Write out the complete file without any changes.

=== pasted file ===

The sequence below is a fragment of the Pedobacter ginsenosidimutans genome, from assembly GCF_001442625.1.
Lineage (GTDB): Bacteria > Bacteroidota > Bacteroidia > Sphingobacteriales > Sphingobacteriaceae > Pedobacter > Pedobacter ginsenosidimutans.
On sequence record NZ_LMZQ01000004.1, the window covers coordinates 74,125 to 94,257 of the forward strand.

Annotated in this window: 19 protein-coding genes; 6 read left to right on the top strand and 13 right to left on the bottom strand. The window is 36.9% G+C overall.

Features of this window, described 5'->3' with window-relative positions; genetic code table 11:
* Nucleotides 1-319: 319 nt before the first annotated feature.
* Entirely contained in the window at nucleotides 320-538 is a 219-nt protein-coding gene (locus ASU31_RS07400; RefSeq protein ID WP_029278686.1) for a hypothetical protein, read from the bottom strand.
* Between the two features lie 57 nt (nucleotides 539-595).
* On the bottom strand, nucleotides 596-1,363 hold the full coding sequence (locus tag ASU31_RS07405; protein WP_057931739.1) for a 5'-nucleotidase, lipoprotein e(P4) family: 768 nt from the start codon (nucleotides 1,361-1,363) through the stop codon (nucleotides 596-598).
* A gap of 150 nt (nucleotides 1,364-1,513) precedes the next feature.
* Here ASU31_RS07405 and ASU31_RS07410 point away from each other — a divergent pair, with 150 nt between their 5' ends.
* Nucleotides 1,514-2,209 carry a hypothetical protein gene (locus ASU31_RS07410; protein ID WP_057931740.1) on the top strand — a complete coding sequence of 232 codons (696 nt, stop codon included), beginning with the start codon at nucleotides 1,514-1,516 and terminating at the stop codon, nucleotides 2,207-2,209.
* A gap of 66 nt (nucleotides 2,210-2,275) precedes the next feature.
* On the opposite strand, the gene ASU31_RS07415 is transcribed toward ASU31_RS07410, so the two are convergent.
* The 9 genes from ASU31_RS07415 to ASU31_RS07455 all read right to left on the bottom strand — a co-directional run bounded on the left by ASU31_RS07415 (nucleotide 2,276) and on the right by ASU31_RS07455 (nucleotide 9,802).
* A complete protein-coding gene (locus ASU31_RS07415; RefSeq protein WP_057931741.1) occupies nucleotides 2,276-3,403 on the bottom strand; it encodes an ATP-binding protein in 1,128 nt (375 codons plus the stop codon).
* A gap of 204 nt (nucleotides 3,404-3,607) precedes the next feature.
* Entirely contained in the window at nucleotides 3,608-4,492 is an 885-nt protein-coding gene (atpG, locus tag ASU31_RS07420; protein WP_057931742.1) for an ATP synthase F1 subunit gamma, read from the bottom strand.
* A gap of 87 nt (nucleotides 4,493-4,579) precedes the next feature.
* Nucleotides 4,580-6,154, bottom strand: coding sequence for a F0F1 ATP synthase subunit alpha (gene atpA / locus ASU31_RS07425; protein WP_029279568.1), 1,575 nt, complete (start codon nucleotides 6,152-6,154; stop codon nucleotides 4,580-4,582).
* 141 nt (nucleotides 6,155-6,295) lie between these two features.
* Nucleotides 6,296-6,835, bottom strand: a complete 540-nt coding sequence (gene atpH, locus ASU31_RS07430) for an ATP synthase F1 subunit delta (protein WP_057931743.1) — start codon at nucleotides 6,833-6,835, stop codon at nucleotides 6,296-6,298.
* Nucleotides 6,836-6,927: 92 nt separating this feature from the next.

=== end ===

The sequence below is a fragment of the Pedobacter ginsenosidimutans genome, from assembly GCF_001442625.1.
Lineage (GTDB): Bacteria > Bacteroidota > Bacteroidia > Sphingobacteriales > Sphingobacteriaceae > Pedobacter > Pedobacter ginsenosidimutans.
On sequence record NZ_LMZQ01000004.1, the window covers coordinates 74,125 to 94,257 of the forward strand.

Annotated in this window: 19 protein-coding genes; 6 read left to right on the top strand and 13 right to left on the bottom strand. The window is 36.9% G+C overall.

Features of this window, described 5'->3' with window-relative positions; genetic code table 11:
* Nucleotides 1-319: 319 nt before the first annotated feature.
* Entirely contained in the window at nucleotides 320-538 is a 219-nt protein-coding gene (locus ASU31_RS07400; RefSeq protein ID WP_029278686.1) for a hypothetical protein, read from the bottom strand.
* Between the two features lie 57 nt (nucleotides 539-595).
* On the bottom strand, nucleotides 596-1,363 hold the full coding sequence (locus tag ASU31_RS07405; protein WP_057931739.1) for a 5'-nucleotidase, lipoprotein e(P4) family: 768 nt from the start codon (nucleotides 1,361-1,363) through the stop codon (nucleotides 596-598).
* A gap of 150 nt (nucleotides 1,364-1,513) precedes the next feature.
* Here ASU31_RS07405 and ASU31_RS07410 point away from each other — a divergent pair, with 150 nt between their 5' ends.
* Nucleotides 1,514-2,209 carry a hypothetical protein gene (locus ASU31_RS07410; protein ID WP_057931740.1) on the top strand — a complete coding sequence of 232 codons (696 nt, stop codon included), beginning with the start codon at nucleotides 1,514-1,516 and terminating at the stop codon, nucleotides 2,207-2,209.
* A gap of 66 nt (nucleotides 2,210-2,275) precedes the next feature.
* On the opposite strand, the gene ASU31_RS07415 is transcribed toward ASU31_RS07410, so the two are convergent.
* The 9 genes from ASU31_RS07415 to ASU31_RS07455 all read right to left on the bottom strand — a co-directional run bounded on the left by ASU31_RS07415 (nucleotide 2,276) and on the right by ASU31_RS07455 (nucleotide 9,802).
* A complete protein-coding gene (locus ASU31_RS07415; RefSeq protein WP_057931741.1) occupies nucleotides 2,276-3,403 on the bottom strand; it encodes an ATP-binding protein in 1,128 nt (375 codons plus the stop codon).
* A gap of 204 nt (nucleotides 3,404-3,607) precedes the next feature.
* Entirely contained in the window at nucleotides 3,608-4,492 is an 885-nt protein-coding gene (atpG, locus tag ASU31_RS07420; protein WP_057931742.1) for an ATP synthase F1 subunit gamma, read from the bottom strand.
* A gap of 87 nt (nucleotides 4,493-4,579) precedes the next feature.
* Nucleotides 4,580-6,154, bottom strand: coding sequence for a F0F1 ATP synthase subunit alpha (gene atpA / locus ASU31_RS07425; protein WP_029279568.1), 1,575 nt, complete (start codon nucleotides 6,152-6,154; stop codon nucleotides 4,580-4,582).
* 141 nt (nucleotides 6,155-6,295) lie between these two features.
* Nucleotides 6,296-6,835, bottom strand: a complete 540-nt coding sequence (gene atpH, locus ASU31_RS07430) for an ATP synthase F1 subunit delta (protein WP_057931743.1) — start codon at nucleotides 6,833-6,835, stop codon at nucleotides 6,296-6,298.
* Nucleotides 6,836-6,927: 92 nt separating this feature from the next.